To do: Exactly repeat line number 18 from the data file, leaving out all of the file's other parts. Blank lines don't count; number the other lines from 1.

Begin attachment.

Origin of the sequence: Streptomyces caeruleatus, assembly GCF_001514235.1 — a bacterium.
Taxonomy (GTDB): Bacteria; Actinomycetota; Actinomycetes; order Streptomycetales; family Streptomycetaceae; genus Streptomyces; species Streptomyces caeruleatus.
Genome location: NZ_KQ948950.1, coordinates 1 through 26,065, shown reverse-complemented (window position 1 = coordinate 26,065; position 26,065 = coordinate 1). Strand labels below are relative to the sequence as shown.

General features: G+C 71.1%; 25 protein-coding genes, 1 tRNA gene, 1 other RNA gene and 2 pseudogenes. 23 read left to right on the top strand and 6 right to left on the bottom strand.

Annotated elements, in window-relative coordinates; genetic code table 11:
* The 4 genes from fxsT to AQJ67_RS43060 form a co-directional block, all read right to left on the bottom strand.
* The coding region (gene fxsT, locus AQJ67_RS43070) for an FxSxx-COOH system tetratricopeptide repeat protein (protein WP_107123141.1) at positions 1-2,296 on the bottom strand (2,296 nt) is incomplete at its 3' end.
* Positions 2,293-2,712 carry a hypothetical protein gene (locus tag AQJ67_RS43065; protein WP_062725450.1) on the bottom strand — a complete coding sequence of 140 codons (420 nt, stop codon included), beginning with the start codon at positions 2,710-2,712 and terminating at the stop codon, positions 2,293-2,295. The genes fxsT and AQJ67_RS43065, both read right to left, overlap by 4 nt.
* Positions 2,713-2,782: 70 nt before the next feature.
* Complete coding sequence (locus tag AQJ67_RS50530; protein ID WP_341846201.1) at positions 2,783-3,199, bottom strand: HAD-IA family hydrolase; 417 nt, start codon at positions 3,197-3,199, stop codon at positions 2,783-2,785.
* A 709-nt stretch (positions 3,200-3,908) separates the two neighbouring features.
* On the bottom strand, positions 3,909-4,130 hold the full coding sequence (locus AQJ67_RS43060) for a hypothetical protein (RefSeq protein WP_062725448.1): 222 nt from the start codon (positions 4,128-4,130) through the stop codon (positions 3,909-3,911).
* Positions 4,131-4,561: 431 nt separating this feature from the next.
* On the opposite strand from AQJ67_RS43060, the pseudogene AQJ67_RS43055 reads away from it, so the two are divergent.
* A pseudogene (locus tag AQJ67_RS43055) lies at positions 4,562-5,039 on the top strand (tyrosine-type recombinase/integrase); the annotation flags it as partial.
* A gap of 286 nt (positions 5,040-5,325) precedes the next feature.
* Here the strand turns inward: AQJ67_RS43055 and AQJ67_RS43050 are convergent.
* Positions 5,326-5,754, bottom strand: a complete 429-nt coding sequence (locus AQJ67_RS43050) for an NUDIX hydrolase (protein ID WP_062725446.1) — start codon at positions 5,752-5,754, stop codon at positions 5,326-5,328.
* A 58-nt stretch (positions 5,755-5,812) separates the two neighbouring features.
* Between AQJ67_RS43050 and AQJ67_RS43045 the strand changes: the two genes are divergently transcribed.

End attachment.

* Positions 5,326-5,754, bottom strand: a complete 429-nt coding sequence (locus AQJ67_RS43050) for an NUDIX hydrolase (protein ID WP_062725446.1) — start codon at positions 5,752-5,754, stop codon at positions 5,326-5,328.